National Leadership Council Highlight on Nicole Epps

Each month, RAINN highlights a member of its National Leadership Council (NLC). The NLC is a group of dedicated individuals who have shown their commitment to RAINN’s mission of supporting survivors and ending sexual violence.

Nicole G. Epps is the executive director of the World Childhood Foundation USA, which works to protect children from violence and sexual abuse. Before joining the World Childhood Foundation USA, Epps has been a leader in anti-trafficking efforts and work to protect street-affected, vulnerable youth populations, both domestically and internationally.

What inspired you to become part of RAINN’s National Leadership Council?

I have always admired RAINN and the reputation of their work. I know the power of having hotlines and helplines available, especially for child survivors of abuse and sexual violence. During COVID, I learned of the number of minors calling for help spiked and that spoke to us directly as an organization. World Childhood Foundation USA is committed to supporting the development of solutions to end child sexual abuse and exploitation. I am honored to be a part of RAINN’s National Leadership Council, as the partnership is what really drives change.

What do we need to do more of as a country to prevent sexual violence?

We need to have these conversations and we need to talk about sexual violence. In the same way we as parents talk to our pediatricians about vaccines is the way that we need to talk about trafficking and child sexual abuse (CSA). It needs to be roped into all conversations. Whether it is human trafficking, CSA, or online exploitation, it’s one of those things that’s very easy to make an “other.” Unless it is your family and your friend, you think it doesn’t affect you. But, to me, that’s a lie.

We need to change the narrative from just stranger danger. I’m not saying that doesn’t happen, but more realistically, it’s probably someone you know in your family that you love and care about. We need to have those tough conversations about who we have and leave our children around.

How do we bridge that gap to make sure all children get equal access to education, warning signs of trafficking in their communities, resources, etc.?

We need the inclusion of more survivor voices, and we need community leadership. We need to democratize the power dynamics and support mom-and-pop/grassroots nonprofits that work on the ground. Knowing that sexual abuse can be multigenerational, our community leaders must be engaged. We need to return to the village mentality that the safety of our children is our collective responsibility.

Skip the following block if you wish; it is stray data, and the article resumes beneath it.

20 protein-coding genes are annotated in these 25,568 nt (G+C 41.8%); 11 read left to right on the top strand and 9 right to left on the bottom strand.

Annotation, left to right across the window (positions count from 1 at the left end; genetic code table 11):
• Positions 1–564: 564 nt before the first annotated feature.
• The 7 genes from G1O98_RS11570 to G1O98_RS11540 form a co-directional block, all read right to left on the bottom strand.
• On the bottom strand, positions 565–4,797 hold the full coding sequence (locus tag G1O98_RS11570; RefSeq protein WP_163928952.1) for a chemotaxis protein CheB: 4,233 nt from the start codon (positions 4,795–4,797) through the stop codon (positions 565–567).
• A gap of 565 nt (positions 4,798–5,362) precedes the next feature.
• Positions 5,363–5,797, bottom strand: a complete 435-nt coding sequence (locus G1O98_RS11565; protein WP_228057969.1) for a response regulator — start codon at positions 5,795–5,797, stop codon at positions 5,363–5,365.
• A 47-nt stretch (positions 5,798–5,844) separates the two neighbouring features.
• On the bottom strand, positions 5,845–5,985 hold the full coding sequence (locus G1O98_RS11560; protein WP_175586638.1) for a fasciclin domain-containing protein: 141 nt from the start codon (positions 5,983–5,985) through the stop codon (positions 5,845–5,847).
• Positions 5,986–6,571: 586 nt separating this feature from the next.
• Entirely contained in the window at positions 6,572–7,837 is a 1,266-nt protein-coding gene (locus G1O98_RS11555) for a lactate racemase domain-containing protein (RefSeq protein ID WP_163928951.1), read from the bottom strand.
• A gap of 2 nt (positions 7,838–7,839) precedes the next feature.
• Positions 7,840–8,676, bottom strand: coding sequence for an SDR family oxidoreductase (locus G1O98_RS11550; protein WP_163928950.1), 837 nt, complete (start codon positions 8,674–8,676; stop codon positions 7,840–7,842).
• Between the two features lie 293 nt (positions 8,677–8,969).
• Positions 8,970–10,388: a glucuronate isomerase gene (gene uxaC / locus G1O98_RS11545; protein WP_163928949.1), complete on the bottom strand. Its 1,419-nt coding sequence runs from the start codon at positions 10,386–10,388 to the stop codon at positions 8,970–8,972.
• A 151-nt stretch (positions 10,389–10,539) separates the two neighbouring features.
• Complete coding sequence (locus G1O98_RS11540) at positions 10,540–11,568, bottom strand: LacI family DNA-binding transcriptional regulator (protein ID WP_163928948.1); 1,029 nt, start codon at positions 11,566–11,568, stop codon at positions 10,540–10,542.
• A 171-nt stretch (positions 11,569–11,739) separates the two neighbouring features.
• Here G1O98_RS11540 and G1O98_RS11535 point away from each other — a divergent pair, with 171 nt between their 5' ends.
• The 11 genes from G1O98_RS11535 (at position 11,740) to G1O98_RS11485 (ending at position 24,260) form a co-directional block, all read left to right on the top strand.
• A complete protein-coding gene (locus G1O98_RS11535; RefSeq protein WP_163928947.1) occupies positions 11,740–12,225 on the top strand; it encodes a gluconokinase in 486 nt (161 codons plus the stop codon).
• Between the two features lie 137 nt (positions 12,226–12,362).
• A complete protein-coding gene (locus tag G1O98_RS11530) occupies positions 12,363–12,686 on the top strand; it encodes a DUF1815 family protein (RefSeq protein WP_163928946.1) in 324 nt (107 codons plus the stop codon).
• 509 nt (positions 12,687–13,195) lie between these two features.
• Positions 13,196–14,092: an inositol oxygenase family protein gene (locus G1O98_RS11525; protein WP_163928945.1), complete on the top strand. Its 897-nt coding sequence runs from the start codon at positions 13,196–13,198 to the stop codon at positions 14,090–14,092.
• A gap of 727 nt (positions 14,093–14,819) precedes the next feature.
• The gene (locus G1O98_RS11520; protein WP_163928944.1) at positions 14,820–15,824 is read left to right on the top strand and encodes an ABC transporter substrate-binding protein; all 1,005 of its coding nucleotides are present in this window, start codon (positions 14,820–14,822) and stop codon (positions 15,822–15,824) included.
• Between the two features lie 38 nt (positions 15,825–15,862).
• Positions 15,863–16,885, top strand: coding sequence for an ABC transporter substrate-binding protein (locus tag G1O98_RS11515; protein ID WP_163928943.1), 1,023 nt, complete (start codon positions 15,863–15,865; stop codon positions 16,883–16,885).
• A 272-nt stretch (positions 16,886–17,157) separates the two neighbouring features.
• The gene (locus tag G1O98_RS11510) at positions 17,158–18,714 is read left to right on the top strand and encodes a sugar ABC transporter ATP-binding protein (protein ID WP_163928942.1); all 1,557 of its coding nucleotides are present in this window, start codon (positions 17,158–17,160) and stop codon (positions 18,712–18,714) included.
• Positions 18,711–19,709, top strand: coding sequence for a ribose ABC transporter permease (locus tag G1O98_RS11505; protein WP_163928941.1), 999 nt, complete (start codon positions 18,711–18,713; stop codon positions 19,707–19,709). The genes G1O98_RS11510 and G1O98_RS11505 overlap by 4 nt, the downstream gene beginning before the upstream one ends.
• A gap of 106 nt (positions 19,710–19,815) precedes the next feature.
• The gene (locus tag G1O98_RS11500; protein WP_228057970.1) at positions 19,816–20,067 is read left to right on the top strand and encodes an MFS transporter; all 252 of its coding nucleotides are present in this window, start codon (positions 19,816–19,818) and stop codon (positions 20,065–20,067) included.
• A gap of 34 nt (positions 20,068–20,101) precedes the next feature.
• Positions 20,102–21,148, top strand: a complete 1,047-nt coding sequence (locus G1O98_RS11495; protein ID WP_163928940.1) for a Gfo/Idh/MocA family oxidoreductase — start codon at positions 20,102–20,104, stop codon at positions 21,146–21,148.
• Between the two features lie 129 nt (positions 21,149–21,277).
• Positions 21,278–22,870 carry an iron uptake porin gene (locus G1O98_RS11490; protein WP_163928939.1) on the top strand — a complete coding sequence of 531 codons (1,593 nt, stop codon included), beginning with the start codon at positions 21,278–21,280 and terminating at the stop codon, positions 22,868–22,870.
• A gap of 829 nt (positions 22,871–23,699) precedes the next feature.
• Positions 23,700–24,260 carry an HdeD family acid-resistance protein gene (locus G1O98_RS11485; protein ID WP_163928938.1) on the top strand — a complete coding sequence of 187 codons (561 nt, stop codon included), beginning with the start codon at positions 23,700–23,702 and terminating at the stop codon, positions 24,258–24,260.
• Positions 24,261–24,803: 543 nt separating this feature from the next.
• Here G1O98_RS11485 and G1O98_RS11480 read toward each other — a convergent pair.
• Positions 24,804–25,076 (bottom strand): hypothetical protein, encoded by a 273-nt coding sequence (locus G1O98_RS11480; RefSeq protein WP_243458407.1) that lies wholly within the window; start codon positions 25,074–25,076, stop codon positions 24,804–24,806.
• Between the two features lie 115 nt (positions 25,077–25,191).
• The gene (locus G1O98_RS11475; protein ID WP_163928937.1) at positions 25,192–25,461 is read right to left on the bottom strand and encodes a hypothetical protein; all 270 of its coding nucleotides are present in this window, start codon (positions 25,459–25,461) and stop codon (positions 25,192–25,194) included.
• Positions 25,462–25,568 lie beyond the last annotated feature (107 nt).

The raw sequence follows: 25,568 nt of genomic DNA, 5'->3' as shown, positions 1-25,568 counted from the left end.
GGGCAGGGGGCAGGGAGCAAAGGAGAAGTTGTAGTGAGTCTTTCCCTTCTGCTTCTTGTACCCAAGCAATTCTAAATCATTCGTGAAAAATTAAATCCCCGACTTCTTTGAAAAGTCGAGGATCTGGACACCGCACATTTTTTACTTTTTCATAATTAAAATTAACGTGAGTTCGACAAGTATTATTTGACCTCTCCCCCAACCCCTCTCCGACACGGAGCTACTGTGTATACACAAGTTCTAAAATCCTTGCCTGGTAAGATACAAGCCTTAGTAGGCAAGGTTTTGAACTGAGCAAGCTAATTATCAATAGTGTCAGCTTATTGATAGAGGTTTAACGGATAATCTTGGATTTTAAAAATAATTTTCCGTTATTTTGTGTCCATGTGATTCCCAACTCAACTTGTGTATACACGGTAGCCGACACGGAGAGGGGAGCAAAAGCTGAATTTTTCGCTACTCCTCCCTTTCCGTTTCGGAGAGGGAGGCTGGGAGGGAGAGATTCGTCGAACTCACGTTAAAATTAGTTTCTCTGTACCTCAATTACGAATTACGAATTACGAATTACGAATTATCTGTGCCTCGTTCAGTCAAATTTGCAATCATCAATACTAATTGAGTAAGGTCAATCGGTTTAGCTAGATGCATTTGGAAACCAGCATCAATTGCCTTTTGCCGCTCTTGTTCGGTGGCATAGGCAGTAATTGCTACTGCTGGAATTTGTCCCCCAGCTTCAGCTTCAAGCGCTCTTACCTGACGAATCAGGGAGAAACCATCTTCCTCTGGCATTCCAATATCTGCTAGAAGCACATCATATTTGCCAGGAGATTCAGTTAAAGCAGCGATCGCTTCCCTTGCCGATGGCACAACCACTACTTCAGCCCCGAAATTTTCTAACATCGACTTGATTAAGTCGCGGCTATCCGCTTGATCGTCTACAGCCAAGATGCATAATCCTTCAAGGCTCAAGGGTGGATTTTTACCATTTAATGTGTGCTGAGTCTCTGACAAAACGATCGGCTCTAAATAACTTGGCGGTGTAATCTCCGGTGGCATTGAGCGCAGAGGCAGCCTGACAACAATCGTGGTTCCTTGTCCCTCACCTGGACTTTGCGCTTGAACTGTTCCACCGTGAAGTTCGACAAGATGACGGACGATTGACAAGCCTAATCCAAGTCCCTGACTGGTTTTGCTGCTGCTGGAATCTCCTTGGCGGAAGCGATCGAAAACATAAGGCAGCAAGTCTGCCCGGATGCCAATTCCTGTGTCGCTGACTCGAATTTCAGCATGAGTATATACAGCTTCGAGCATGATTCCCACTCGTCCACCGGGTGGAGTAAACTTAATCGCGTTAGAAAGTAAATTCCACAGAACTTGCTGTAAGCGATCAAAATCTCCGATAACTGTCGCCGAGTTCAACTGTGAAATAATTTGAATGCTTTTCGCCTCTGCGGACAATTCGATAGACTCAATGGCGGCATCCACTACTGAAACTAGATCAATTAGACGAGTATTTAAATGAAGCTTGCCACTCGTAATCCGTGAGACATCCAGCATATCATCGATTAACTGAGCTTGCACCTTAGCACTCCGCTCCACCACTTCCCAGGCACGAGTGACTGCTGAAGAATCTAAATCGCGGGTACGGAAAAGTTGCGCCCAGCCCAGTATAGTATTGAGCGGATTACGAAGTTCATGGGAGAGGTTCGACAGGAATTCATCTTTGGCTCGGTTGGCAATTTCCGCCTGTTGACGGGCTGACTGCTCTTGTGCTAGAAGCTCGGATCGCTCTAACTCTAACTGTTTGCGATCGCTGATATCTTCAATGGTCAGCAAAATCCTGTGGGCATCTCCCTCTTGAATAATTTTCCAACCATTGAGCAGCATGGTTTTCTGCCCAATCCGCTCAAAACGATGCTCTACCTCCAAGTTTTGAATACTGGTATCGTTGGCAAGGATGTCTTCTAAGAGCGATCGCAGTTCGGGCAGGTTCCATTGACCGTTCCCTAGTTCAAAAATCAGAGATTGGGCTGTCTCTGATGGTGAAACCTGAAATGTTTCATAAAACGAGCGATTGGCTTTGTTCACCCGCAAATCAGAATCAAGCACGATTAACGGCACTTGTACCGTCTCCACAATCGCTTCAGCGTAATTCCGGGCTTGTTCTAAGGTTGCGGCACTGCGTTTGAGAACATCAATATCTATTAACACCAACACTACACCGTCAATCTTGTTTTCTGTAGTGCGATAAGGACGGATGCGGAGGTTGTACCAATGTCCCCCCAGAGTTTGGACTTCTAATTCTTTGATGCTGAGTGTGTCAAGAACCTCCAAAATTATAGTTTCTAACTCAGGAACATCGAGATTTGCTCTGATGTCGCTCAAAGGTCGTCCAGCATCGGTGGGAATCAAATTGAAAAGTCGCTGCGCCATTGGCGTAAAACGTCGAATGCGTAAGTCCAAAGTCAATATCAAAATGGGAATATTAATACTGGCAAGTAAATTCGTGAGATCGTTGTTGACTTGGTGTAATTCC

We need to stop saying we care about our children when our actions do not match in society. For example, we can’t say children are the most important in our society when we cut funding for head start programs. We can’t say that children are the most important when parents have to make choices between safety, care, and working and there are no policies in place to protect children and parents. Until we have a holistic approach, we will never keep our children safe.

How can we all be better supporters and advocates for survivors in our lives?

The first thing is to believe them. Our job isn’t to solve the problem, but our job is to listen and to believe them.

We need to give our children autonomy which isn’t only teaching them the names of their private parts but also teaching them the importance of respect and consent. We should not force our children to do something that they don’t want to do which may go against family rituals and dynamics. We need to create safe spaces for our kids where they can share their feelings and concerns

What is your message to survivors?

You are the strongest people in the world. The strength and the courage that it takes every day is not unnoticed. What happened to you was never ever, ever your fault. There is absolutely nothing for you to feel ashamed of and there is nothing for you to feel guilty of. The shame and the guilt are for your offender. The shame and the guilt are for those of us who do nothing. You are strong.

Es difícil saber qué hacer, qué sentir y cuáles son sus opciones después de un abuso sexual.

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